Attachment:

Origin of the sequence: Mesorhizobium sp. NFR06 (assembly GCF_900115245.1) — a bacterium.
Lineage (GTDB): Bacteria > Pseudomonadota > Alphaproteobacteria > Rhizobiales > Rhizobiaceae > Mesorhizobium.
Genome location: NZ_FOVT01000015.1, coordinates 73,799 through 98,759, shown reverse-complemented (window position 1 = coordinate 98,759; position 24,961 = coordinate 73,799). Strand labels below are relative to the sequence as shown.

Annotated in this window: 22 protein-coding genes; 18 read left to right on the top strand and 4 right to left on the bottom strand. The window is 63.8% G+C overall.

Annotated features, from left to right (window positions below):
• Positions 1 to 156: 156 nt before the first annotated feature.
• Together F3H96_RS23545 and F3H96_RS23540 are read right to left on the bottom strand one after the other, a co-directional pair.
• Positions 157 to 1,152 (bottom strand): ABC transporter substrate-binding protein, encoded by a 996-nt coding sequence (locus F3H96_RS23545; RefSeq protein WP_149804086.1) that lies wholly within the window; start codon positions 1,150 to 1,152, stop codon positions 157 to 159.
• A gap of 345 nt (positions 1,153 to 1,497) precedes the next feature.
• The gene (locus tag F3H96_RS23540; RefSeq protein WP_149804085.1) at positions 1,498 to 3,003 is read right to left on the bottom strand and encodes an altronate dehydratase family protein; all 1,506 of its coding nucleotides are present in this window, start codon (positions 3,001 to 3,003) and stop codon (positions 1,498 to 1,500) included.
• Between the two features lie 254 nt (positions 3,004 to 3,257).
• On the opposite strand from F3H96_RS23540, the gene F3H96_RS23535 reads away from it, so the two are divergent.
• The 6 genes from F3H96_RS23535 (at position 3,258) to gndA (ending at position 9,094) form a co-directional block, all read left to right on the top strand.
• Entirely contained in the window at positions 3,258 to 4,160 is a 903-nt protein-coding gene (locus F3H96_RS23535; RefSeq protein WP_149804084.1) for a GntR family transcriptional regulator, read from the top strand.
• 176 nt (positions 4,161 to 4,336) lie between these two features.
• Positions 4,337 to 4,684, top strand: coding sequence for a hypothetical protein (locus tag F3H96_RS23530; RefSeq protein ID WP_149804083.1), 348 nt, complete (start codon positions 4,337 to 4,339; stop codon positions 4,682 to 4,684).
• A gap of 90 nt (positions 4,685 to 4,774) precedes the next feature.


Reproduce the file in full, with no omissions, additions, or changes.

Origin of the sequence: Mesorhizobium sp. NFR06 (assembly GCF_900115245.1) — a bacterium.
Lineage (GTDB): Bacteria > Pseudomonadota > Alphaproteobacteria > Rhizobiales > Rhizobiaceae > Mesorhizobium.
Genome location: NZ_FOVT01000015.1, coordinates 73,799 through 98,759, shown reverse-complemented (window position 1 = coordinate 98,759; position 24,961 = coordinate 73,799). Strand labels below are relative to the sequence as shown.

Annotated in this window: 22 protein-coding genes; 18 read left to right on the top strand and 4 right to left on the bottom strand. The window is 63.8% G+C overall.

Annotated features, from left to right (window positions below):
• Positions 1 to 156: 156 nt before the first annotated feature.
• Together F3H96_RS23545 and F3H96_RS23540 are read right to left on the bottom strand one after the other, a co-directional pair.
• Positions 157 to 1,152 (bottom strand): ABC transporter substrate-binding protein, encoded by a 996-nt coding sequence (locus F3H96_RS23545; RefSeq protein WP_149804086.1) that lies wholly within the window; start codon positions 1,150 to 1,152, stop codon positions 157 to 159.
• A gap of 345 nt (positions 1,153 to 1,497) precedes the next feature.
• The gene (locus tag F3H96_RS23540; RefSeq protein WP_149804085.1) at positions 1,498 to 3,003 is read right to left on the bottom strand and encodes an altronate dehydratase family protein; all 1,506 of its coding nucleotides are present in this window, start codon (positions 3,001 to 3,003) and stop codon (positions 1,498 to 1,500) included.
• Between the two features lie 254 nt (positions 3,004 to 3,257).
• On the opposite strand from F3H96_RS23540, the gene F3H96_RS23535 reads away from it, so the two are divergent.
• The 6 genes from F3H96_RS23535 (at position 3,258) to gndA (ending at position 9,094) form a co-directional block, all read left to right on the top strand.
• Entirely contained in the window at positions 3,258 to 4,160 is a 903-nt protein-coding gene (locus F3H96_RS23535; RefSeq protein WP_149804084.1) for a GntR family transcriptional regulator, read from the top strand.
• 176 nt (positions 4,161 to 4,336) lie between these two features.
• Positions 4,337 to 4,684, top strand: coding sequence for a hypothetical protein (locus tag F3H96_RS23530; RefSeq protein ID WP_149804083.1), 348 nt, complete (start codon positions 4,337 to 4,339; stop codon positions 4,682 to 4,684).
• A gap of 90 nt (positions 4,685 to 4,774) precedes the next feature.